Vascular damage caused by long periods of sitting can be reversed with a simple walk, a new study has found.
New research suggests that while vascular functions can be impaired by sitting down for long stretches, a short walk is all that’s required to restore vascular health.
“It’s easy for all of us to be consumed by work and lose track of time, subjecting ourselves to prolonged periods of inactivity,” Jaume Padilla, assistant professor of nutrition and exercise physiology at the University of Missouri in the US, said in a recent press release.
“However, our study found that when you sit for six straight hours, or the majority of an 8-hour work day, blood flow to your legs is greatly reduced. We also found that just 10 minutes of walking after sitting for an extended time reversed the detrimental consequences.”
To come to their findings, the researchers compared the vascular functions of a group of volunteers both before and after a six-hour period of sitting at a desk. They found that the blood flow in an artery in the lower leg (called the popliteal) was significantly reduced as a result of the prolonged sedentary position. This isn’t something you want to have happen.
“When you have decreased blood flow, the friction of the flowing blood on the artery wall, called shear stress, is also reduced,” said Padilla. “Moderate levels of shear stress are good for arterial health, whereas low levels of shear stress appear to be detrimental and reduce the ability of the artery to dilate. Dilation is a sign of vascular health. The more the artery can dilate and respond to stimuli, the healthier it is.”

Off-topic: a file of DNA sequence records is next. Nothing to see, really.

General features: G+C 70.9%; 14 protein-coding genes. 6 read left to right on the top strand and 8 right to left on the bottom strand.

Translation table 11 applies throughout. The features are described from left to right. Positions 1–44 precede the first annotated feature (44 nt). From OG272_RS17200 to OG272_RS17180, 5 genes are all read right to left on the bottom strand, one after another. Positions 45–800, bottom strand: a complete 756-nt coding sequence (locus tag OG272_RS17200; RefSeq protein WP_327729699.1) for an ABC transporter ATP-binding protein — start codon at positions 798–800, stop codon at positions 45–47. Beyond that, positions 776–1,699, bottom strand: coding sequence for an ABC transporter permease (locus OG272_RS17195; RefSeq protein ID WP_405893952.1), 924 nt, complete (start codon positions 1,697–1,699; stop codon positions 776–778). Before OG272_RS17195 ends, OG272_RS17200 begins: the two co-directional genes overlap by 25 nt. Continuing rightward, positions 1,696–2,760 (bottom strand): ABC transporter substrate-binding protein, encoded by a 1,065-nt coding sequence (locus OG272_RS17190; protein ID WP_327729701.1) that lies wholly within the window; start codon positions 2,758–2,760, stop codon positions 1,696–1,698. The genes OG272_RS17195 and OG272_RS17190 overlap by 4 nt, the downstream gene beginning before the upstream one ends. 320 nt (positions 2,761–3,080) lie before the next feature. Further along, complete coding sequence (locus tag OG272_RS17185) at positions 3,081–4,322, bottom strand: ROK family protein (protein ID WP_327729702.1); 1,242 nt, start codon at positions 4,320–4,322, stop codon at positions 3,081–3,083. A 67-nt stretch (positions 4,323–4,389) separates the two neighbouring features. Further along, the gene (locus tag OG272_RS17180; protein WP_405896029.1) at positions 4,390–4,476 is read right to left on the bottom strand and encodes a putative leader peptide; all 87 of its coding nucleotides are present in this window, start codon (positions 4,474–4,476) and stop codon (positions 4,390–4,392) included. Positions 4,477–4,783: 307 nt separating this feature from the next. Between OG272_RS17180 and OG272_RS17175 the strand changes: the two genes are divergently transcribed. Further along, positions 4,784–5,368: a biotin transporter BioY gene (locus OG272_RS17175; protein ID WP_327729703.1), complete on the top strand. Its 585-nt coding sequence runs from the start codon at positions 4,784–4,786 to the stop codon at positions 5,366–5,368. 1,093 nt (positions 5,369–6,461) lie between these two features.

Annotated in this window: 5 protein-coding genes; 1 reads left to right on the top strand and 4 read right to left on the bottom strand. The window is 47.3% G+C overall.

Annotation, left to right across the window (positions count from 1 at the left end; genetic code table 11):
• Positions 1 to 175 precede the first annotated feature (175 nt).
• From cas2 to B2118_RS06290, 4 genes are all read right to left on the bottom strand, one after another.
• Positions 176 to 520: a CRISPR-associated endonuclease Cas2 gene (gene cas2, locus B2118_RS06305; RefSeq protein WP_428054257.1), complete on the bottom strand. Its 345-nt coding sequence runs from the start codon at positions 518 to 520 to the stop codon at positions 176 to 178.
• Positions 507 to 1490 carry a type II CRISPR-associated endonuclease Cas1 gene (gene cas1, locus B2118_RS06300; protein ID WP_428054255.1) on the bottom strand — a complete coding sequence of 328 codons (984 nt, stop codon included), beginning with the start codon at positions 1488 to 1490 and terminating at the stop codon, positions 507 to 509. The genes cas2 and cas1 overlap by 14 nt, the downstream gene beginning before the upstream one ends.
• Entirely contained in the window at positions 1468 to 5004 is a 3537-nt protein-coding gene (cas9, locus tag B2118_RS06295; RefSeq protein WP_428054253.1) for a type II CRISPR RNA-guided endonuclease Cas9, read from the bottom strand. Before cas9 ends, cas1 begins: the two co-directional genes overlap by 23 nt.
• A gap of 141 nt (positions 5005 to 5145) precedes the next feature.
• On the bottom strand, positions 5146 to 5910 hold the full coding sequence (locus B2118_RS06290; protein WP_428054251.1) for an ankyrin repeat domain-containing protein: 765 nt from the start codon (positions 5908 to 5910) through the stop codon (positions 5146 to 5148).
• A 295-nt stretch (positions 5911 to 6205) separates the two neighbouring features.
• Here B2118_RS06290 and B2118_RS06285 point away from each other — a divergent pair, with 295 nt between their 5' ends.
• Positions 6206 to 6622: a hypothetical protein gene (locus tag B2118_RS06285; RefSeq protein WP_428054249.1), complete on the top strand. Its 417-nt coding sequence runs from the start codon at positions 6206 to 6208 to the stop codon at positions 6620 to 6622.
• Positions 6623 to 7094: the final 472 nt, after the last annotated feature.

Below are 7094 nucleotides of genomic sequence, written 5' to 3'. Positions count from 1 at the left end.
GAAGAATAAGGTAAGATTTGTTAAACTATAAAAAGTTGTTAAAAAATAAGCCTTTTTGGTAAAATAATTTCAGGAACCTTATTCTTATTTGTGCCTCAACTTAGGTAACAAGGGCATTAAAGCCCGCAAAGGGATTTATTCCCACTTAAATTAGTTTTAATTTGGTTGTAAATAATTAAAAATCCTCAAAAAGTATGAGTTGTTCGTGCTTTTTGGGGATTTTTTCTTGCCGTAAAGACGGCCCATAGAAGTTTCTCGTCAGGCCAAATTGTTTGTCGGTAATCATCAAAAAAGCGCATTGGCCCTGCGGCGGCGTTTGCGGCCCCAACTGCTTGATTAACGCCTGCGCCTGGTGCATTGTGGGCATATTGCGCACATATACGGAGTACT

Fortunately, restoring blood flow to healthy levels didn’t take much – at least for the volunteers in the study. The researchers found that just 10 minutes of walking – letting the participants set their own, comfortable pace – was enough to bring vascular function back to where it should be.
But the researchers warn the findings are by no means conclusive.
The study was conducted with a very small sample size: only 11 participants took part in the experiment. And those volunteers weren’t representative of the broad swathe of society. They were all healthy young males (quite possible students from the university where the research was conducted).
But while the relatively limited scope of this research means it might not have all the answers, it does nonetheless form part of a growing body of evidence suggesting that we can overcome the harmful effects of prolonged sitting through limited bursts of activity.
The findings are published in Experimental Physiology.